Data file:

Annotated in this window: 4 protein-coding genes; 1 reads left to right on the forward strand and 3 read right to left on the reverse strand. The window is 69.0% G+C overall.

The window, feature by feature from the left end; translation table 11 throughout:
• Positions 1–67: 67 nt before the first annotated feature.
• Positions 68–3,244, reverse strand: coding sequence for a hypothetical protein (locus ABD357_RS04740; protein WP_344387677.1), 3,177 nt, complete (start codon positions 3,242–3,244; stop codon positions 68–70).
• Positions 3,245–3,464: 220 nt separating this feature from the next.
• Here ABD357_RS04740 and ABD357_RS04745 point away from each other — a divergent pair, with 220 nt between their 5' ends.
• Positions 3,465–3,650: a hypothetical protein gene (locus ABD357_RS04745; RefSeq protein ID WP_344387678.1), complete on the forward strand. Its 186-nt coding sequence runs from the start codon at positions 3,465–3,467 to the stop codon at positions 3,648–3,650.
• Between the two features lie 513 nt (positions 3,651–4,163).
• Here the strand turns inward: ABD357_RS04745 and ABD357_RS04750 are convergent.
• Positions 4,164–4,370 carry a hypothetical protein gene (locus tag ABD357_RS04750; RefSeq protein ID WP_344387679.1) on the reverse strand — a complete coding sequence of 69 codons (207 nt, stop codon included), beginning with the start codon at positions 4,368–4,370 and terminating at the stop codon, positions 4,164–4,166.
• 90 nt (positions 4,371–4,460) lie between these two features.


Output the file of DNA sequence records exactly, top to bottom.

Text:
Annotated in this window: 4 protein-coding genes; 1 reads left to right on the forward strand and 3 read right to left on the reverse strand. The window is 69.0% G+C overall.

The window, feature by feature from the left end; translation table 11 throughout:
• Positions 1–67: 67 nt before the first annotated feature.
• Positions 68–3,244, reverse strand: coding sequence for a hypothetical protein (locus ABD357_RS04740; protein WP_344387677.1), 3,177 nt, complete (start codon positions 3,242–3,244; stop codon positions 68–70).
• Positions 3,245–3,464: 220 nt separating this feature from the next.
• Here ABD357_RS04740 and ABD357_RS04745 point away from each other — a divergent pair, with 220 nt between their 5' ends.
• Positions 3,465–3,650: a hypothetical protein gene (locus ABD357_RS04745; RefSeq protein ID WP_344387678.1), complete on the forward strand. Its 186-nt coding sequence runs from the start codon at positions 3,465–3,467 to the stop codon at positions 3,648–3,650.
• Between the two features lie 513 nt (positions 3,651–4,163).
• Here the strand turns inward: ABD357_RS04745 and ABD357_RS04750 are convergent.
• Positions 4,164–4,370 carry a hypothetical protein gene (locus tag ABD357_RS04750; RefSeq protein ID WP_344387679.1) on the reverse strand — a complete coding sequence of 69 codons (207 nt, stop codon included), beginning with the start codon at positions 4,368–4,370 and terminating at the stop codon, positions 4,164–4,166.
• 90 nt (positions 4,371–4,460) lie between these two features.